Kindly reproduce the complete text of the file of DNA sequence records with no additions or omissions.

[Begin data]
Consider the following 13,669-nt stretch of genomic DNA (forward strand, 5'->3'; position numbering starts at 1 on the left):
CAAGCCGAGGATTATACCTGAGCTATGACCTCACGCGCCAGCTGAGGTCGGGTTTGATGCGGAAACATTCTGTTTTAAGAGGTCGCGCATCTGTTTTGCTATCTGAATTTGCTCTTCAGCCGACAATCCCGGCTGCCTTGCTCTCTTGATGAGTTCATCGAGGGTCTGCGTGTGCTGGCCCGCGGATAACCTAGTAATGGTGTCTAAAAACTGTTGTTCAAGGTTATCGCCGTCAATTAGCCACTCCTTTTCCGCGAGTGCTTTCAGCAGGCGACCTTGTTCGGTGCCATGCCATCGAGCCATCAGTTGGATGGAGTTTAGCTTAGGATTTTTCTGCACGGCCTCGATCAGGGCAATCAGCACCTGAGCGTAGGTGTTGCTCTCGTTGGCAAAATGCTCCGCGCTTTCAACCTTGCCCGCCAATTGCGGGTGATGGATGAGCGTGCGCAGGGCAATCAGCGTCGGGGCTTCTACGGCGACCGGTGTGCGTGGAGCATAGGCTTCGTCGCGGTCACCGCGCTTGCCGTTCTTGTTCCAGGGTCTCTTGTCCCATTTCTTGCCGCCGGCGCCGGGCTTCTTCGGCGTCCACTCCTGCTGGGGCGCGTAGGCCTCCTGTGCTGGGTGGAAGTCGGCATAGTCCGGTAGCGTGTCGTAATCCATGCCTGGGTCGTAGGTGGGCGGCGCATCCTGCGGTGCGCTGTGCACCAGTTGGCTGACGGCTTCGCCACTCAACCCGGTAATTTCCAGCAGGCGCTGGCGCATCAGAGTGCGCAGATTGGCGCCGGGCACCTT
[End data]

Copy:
Consider the following 13,669-nt stretch of genomic DNA (forward strand, 5'->3'; position numbering starts at 1 on the left):
CAAGCCGAGGATTATACCTGAGCTATGACCTCACGCGCCAGCTGAGGTCGGGTTTGATGCGGAAACATTCTGTTTTAAGAGGTCGCGCATCTGTTTTGCTATCTGAATTTGCTCTTCAGCCGACAATCCCGGCTGCCTTGCTCTCTTGATGAGTTCATCGAGGGTCTGCGTGTGCTGGCCCGCGGATAACCTAGTAATGGTGTCTAAAAACTGTTGTTCAAGGTTATCGCCGTCAATTAGCCACTCCTTTTCCGCGAGTGCTTTCAGCAGGCGACCTTGTTCGGTGCCATGCCATCGAGCCATCAGTTGGATGGAGTTTAGCTTAGGATTTTTCTGCACGGCCTCGATCAGGGCAATCAGCACCTGAGCGTAGGTGTTGCTCTCGTTGGCAAAATGCTCCGCGCTTTCAACCTTGCCCGCCAATTGCGGGTGATGGATGAGCGTGCGCAGGGCAATCAGCGTCGGGGCTTCTACGGCGACCGGTGTGCGTGGAGCATAGGCTTCGTCGCGGTCACCGCGCTTGCCGTTCTTGTTCCAGGGTCTCTTGTCCCATTTCTTGCCGCCGGCGCCGGGCTTCTTCGGCGTCCACTCCTGCTGGGGCGCGTAGGCCTCCTGTGCTGGGTGGAAGTCGGCATAGTCCGGTAGCGTGTCGTAATCCATGCCTGGGTCGTAGGTGGGCGGCGCATCCTGCGGTGCGCTGTGCACCAGTTGGCTGACGGCTTCGCCACTCAACCCGGTAATTTCCAGCAGGCGCTGGCGCATCAGAGTGCGCAGATTGGCGCCGGGCACCTT